Daisy Valera

The Sixth Congress of the Communist Party of Cuba (PCC) concluded a few months ago, but people still have ideas to contribute as well as suggestions and concerns that need to be continually shared, whether such individuals are in line at a bakery or at a bus stop.

The congress was not the balm that healed the economic wounds of the last couple decades. It was more like the same old pill demanding additional effort and sacrifice.

It’s only that now — without subsidized toiletries, with the ration book bidding us farewell, and growing numbers of the unemployed — that pill is going to be more difficult to swallow.

All bets are being placed on private initiatives, once viewed so judgmentally but now accepted as necessary and inevitable.

It’s in this context that the word “control” appears, plaguing conversations and the pages of newspapers.

I then noted that over these past 50 years of what has been called a “socialist” system, we Cubans have adopted various theories about control and how things should be controlled.

The leader’s role

One of the most widespread theories is that a leader (a member of the PCC in the overwhelming majority of cases) plays the fundamental role.

According to a not insignificant number of Cubans (from my point of view), control over workers should be the responsibility of those who manage.

This boss should be the one in charge of demanding punctuality, discipline, the fulfillment of objectives and more.

Conclusions: the job of managers consists of guaranteeing that wage earners work. To achieve this, they receive salaries above those of their employees and they enjoy better working conditions (air conditioning, a car and perhaps even trips abroad).

Sanctions and firings

It’s not unusual to hear that everything in this country would be solved if loafers were sanctioned or fired from their jobs.

It seems that some people have forgotten that transportation is terrible, making it difficult for workers to make it to their jobs on time. Plus, all stores and agro-markets are only open during working hours. Therefore not arriving to work on time or being forced to skip out of necessity turns you into poorly behaving, undisciplined worker – subjecting you to the mercy of your boss.

It also seems that some people have the gall to think that when someone “steals” from their job, they’re not doing it out of necessity or because of their low wages, but to get some cheap thrill or because they romanticize being a thief.

I think that when the workers “steal” from their workplaces, they’re only taking a part of the wage they’re not paid. It’s the only way possible for them to be compensated for their labor, the only commodity that workers possess.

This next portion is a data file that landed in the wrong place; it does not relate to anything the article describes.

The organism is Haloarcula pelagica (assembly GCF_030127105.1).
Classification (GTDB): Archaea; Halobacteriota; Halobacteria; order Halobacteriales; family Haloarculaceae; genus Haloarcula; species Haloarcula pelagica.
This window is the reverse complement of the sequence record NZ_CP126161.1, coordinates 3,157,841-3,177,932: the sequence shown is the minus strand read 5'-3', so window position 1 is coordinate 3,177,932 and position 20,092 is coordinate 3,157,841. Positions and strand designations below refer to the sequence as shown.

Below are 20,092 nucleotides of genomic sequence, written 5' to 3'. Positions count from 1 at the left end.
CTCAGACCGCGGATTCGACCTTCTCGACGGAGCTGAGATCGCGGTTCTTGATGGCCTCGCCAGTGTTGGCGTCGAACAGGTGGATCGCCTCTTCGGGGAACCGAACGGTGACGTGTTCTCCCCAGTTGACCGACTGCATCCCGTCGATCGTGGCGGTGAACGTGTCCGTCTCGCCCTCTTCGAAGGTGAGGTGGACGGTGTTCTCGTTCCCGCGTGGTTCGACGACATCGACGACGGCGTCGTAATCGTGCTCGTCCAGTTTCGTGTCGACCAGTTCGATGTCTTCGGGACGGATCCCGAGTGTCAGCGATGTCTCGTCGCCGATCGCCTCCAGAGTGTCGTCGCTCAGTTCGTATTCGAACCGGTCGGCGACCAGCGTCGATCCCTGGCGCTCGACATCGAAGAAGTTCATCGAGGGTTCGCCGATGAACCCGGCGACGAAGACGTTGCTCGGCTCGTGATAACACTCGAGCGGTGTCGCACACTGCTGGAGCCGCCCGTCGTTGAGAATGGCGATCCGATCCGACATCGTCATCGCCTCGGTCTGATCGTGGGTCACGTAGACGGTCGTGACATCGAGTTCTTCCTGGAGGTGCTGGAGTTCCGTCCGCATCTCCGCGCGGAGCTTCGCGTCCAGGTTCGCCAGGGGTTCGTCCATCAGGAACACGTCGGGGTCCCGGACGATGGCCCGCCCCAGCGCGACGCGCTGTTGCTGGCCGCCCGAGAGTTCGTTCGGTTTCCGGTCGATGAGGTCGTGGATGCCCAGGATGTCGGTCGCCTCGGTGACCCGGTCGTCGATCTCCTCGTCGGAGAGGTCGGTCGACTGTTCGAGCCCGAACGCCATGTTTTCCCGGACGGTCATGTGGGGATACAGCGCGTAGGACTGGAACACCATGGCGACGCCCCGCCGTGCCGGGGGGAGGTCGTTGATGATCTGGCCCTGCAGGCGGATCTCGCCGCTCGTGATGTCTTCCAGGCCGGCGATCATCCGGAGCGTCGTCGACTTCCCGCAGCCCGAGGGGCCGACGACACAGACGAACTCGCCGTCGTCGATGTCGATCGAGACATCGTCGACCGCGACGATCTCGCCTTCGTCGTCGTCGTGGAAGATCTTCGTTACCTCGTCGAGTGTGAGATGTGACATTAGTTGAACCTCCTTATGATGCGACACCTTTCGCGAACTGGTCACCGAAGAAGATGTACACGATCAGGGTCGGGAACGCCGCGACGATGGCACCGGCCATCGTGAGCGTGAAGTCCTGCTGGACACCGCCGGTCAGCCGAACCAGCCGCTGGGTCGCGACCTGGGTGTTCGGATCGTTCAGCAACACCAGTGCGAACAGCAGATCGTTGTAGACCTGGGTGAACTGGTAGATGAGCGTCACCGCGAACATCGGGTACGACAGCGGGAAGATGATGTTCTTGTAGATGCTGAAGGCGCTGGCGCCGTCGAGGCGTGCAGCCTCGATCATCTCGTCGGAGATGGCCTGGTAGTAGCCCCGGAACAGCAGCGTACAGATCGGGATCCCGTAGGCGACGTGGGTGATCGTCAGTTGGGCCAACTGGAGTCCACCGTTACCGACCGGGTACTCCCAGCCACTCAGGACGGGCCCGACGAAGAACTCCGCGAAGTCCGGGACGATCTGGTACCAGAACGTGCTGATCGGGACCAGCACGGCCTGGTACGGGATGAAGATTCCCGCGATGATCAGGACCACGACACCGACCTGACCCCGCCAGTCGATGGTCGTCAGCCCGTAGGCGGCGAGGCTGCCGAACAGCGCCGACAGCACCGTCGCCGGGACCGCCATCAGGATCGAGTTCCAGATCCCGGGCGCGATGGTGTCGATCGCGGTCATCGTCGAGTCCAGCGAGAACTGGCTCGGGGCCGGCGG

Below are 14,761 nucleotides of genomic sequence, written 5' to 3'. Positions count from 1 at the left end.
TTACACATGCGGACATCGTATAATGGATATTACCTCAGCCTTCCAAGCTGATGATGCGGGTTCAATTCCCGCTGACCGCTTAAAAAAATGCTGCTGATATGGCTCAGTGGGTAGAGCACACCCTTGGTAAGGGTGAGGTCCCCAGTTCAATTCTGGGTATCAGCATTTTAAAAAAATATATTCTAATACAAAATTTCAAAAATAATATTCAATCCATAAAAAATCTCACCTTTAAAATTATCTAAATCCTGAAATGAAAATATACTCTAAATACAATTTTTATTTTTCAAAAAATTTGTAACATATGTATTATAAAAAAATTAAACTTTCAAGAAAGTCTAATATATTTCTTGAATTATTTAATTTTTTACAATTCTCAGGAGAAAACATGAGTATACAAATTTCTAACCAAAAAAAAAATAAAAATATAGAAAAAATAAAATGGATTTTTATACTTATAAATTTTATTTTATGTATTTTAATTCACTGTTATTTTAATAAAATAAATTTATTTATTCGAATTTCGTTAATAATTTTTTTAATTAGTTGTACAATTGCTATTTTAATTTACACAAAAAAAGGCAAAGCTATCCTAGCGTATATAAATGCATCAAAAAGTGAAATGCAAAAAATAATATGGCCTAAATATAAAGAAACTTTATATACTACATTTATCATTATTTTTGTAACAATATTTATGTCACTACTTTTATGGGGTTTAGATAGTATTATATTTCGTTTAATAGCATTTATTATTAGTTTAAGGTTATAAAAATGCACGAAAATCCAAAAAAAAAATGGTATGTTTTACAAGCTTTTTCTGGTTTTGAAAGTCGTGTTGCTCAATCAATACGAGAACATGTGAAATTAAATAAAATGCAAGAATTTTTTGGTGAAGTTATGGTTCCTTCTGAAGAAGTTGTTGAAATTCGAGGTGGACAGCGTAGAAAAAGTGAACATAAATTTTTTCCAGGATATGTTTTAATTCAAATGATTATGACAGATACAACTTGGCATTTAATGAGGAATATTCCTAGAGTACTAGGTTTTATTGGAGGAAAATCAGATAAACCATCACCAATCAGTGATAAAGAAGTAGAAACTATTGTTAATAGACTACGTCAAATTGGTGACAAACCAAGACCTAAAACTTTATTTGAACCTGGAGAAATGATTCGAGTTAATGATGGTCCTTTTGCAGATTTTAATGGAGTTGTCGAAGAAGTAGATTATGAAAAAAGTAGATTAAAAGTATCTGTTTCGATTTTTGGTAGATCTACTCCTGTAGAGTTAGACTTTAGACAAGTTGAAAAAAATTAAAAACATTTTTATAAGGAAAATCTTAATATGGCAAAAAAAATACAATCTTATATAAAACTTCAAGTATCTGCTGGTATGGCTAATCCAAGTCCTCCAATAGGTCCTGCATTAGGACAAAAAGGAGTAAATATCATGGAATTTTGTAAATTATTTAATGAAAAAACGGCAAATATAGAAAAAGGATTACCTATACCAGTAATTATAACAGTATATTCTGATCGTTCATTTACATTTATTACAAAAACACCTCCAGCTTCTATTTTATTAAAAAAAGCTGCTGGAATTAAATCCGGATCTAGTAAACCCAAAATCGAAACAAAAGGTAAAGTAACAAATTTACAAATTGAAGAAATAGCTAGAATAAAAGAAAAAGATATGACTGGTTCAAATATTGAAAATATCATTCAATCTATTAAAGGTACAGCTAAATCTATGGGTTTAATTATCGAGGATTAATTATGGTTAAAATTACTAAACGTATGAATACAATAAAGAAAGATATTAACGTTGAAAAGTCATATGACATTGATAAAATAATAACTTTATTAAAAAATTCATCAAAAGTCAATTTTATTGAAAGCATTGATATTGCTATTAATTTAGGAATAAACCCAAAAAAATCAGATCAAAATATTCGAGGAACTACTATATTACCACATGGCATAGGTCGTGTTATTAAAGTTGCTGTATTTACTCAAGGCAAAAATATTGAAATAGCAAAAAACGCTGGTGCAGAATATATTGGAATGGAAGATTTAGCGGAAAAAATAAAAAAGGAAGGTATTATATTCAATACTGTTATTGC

An alternative

Everything indicates that some ideas (Marxists?) on this island have been tossed into the garbage despite the possibility of these being useful in addressing complaints about idlers, ultra-conservatives and bureaucrats.

Some of these could be:

– Workers electing their representatives at each workplace, with the ability for those same workers to revoke those elected at any moment to prevent the monopolizing of power and benefits.
– The rotation of workers in different activities of the workplace to prevent the alienation that is produced by work when it doesn’t include creative processes.
– The design of working plans by the collective instead of these being imposed by higher authorities.
– Control of intellectual and material production by the workers themselves.

We do not have to forever continue on with the methods of control handed down to us by capitalism and perfected under Stalinism. We Cuban workers must become our own bosses and work towards the objective of being less exploited every day.

Daisy Valera

Daisy Valera:Soil scientist and blogger. I write from Mexico City, where Havana sometimes becomes so small that it disappears. However in others, the Cuban capital is a city so past and present that it steals your breath.

16 thoughts on “Control Cuban Style

  • This is hilarious with Goodrich and Grady calling themselves compañeros for a second I thought I was back in Cuba.

    What a horror!

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